The Eyedropper tool lets you capture colors from your image. This is extremely helpful if you want to add in text or other embellishments using the exact colors of the image. To set your foreground color, click on the Eyedropper Tool and then click on the place where you want the color to be captured. To set the background color, press Ctrl + click. These colors will then appear on the left side toolbar in the overlapping squares, and you can use them as you please.


The Clone Stamp tool allows you to completely create new images within your document. If you select this tool and then click on part on an image that you want to clone, you will find that a crosshair appears. That crosshair dictates where the color is being pulled from to create the clone. Wherever you click next is where the cloned image will begin appearing. For example, in the image below, I create a cloud using the Clone Stamp tool.


The Spot Healing and Healing Brush tools allow you to get rid of unwanted marks. The difference between the two is that the Spot Healing tool samples from the area around the brush stroke to heal with, while the Healing Brush tool requires you to select an area to use to heal another. In order to use the Healing Brush tool, select that option off of the sidebar and then go to the image where you want it to heal. You’ll select where you want the blemish to be fixed and where the fixing will happen. An example from Photoshop can be seen below, using the Healing Brush Tool to get rid of marks on a soldier’s face.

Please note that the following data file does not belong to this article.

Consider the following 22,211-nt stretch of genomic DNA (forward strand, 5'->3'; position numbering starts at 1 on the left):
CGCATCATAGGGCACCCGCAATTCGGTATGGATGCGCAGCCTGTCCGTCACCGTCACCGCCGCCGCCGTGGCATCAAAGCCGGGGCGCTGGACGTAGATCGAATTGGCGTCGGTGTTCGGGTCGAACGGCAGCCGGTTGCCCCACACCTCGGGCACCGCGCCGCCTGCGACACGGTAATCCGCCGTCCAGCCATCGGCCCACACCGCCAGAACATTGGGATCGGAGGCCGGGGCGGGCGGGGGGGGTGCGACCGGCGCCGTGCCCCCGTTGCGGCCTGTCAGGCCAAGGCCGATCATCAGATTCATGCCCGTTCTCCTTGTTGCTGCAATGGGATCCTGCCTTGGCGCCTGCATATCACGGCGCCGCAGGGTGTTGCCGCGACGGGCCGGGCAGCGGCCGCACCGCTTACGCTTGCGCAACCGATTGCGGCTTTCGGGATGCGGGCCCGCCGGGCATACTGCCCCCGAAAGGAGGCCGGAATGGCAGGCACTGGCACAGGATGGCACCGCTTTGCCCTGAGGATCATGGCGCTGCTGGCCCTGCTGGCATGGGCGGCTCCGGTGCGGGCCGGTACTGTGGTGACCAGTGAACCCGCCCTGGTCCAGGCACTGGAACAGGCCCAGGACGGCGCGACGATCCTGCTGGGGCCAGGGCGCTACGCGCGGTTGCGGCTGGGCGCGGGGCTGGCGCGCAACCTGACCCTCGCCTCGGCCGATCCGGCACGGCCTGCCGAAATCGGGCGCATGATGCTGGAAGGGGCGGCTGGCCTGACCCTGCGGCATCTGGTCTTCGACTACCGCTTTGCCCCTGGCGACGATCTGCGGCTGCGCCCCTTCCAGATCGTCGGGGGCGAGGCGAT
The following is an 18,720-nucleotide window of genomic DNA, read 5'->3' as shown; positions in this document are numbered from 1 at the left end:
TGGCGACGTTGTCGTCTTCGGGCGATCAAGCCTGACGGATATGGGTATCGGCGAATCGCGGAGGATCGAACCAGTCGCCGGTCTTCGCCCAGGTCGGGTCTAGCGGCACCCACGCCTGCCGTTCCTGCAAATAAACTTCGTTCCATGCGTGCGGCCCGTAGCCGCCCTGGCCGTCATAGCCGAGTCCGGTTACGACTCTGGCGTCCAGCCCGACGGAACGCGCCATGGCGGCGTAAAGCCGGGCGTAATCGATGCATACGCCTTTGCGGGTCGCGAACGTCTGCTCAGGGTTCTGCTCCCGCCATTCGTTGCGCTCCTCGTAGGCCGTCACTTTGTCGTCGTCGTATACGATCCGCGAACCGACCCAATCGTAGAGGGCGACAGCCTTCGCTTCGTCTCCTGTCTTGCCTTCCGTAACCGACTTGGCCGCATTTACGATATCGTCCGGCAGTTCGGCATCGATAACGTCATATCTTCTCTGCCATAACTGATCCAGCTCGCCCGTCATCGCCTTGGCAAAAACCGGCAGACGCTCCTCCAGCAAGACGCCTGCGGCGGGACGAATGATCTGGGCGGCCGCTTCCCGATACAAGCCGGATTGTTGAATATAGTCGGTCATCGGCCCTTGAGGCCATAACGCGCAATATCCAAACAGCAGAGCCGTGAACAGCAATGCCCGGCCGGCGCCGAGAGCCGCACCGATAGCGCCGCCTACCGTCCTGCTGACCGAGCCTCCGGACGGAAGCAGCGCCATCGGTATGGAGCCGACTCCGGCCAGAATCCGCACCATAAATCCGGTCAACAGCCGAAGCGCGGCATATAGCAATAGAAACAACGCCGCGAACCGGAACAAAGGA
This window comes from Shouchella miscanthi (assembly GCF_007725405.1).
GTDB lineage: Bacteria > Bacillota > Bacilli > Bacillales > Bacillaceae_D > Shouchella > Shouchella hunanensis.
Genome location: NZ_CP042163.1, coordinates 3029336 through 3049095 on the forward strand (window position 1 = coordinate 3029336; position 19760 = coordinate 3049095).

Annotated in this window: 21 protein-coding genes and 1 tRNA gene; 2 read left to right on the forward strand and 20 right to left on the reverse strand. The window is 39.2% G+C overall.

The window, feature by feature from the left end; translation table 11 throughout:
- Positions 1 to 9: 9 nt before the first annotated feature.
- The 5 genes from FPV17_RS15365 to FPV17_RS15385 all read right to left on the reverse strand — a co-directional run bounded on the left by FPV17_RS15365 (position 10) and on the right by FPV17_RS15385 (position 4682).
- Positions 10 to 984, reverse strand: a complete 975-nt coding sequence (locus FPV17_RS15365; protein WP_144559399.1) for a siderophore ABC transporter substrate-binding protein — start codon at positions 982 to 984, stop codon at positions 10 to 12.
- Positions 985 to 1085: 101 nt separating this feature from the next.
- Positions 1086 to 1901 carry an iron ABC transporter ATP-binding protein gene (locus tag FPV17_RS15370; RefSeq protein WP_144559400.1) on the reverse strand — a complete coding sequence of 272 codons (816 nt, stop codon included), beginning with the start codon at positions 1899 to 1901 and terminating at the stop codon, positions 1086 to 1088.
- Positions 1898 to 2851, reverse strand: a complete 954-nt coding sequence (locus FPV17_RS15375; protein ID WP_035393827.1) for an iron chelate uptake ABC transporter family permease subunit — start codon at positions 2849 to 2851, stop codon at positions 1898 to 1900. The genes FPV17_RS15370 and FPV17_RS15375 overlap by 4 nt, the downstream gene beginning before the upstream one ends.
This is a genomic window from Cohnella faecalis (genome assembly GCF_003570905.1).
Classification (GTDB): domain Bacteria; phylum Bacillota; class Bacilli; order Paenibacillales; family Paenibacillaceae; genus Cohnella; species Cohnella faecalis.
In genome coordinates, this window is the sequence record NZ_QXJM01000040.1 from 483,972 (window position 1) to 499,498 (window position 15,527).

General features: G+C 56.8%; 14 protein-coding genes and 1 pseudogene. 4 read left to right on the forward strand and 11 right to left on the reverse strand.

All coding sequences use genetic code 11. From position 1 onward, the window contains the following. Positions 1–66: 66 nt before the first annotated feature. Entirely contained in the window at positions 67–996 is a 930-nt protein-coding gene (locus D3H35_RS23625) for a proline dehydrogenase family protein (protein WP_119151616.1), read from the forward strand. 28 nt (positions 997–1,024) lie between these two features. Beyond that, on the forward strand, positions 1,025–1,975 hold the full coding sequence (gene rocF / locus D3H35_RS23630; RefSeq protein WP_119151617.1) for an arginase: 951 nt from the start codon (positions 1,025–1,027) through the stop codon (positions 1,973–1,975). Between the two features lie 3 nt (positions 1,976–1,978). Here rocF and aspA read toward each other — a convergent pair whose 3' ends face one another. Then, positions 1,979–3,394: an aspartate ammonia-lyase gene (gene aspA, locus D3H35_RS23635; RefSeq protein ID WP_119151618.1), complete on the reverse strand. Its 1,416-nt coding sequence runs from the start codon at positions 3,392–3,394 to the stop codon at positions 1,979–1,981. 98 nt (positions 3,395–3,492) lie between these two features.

The Erase & Blur tools let you do those actions with the simple click of a button. Just select either the Eraser Tool or the Blur Tool off of the left toolbar, and then drag your mouse across the part of the image that you want to erase or blur. *Make sure that you are on the correct layer, so that you don’t erase the background or another crucial layer!

Finally, to save your image, select File>Save As, and then you can select from the many options. If you want to save it as a picture, you might want to just use the PNG option, while if you would prefer to keep it a Photoshop document, select that choice from the dropdown.

I hope that this quick look into some of Photoshop’s features has been helpful for you! Consider taking the time to better understand and discover all that Photoshop has to offer.

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  1. Posted November 15, 2014 at 4:35 pm | Permalink

    I found this Tech Tip incredibly useful, and I really like how you organized it! I just went on Photoshop and played around with the tips you gave, and it wasn’t as hard as I thought it would be!

  2. Posted November 18, 2014 at 9:38 pm | Permalink

    Photoshop is one of those tools I fear I will never master. This tech tip was very helpful in explaining the basics of Photoshop!